The paper analyzes rights-based and economic approaches to the provision of health care and education in developing countries. It assesses the foundations and uses of social rights in development, outlines the economic approach to health care and education, highlights differences and similarities, and assesses the hard questions that the economic critique poses for rights. The paper argues that the policy consequences of the approaches overlap considerably. Differences include the consequences of long-term deprivation, metrics for tradeoffs, and the behavioral distortions of subsidies. But the differences are not irreconcilable, and advocates of the approaches need not regard each other as antagonists.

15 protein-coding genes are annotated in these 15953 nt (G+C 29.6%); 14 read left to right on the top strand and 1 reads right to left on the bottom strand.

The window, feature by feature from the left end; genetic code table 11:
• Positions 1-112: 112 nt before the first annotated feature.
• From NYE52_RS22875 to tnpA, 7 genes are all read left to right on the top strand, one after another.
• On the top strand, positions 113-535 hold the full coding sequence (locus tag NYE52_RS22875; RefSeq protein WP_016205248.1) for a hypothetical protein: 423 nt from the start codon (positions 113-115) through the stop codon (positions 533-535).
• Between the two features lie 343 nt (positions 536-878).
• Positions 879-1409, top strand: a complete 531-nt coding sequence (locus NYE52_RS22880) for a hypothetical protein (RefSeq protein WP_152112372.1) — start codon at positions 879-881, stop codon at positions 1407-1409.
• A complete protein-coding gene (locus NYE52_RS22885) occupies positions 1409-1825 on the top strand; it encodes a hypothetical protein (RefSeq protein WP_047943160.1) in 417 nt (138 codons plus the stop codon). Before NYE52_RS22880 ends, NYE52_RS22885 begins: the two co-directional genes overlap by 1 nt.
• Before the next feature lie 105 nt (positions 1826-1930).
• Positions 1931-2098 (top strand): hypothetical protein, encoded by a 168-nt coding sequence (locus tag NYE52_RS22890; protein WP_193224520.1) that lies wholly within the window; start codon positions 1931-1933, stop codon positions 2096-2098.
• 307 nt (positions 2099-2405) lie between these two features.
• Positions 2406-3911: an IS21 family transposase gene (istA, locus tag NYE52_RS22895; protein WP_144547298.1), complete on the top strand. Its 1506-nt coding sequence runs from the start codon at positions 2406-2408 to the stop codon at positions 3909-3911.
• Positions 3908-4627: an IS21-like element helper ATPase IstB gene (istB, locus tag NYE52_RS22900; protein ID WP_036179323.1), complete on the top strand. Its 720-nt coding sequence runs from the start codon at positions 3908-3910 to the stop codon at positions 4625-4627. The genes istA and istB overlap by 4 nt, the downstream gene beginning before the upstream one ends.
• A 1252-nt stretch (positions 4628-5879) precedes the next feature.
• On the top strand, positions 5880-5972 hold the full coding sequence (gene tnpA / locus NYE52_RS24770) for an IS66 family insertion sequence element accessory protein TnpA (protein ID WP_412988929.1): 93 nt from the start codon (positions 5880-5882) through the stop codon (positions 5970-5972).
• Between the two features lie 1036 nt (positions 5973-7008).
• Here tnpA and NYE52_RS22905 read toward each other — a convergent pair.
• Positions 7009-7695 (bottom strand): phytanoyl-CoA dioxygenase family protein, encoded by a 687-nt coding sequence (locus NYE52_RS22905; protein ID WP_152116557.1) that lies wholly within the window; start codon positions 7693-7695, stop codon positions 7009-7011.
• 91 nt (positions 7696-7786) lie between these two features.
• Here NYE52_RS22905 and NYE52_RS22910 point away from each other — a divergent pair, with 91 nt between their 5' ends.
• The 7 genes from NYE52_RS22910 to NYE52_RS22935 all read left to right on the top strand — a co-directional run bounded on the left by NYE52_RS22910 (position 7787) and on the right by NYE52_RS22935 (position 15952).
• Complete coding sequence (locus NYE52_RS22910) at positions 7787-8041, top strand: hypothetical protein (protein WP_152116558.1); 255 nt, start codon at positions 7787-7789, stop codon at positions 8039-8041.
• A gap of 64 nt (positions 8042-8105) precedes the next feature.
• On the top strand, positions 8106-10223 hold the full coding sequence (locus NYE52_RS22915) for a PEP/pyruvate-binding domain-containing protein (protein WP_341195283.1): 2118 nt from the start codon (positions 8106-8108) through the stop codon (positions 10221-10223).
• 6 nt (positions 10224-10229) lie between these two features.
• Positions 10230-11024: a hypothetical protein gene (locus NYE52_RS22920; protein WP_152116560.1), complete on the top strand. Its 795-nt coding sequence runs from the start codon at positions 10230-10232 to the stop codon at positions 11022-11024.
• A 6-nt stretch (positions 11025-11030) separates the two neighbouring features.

All Science Journal Classification (ASJC) codes
- Geography, Planning and Development
- Sociology and Political Science
- Economics and Econometrics
- Health care
- Human rights
- Social rights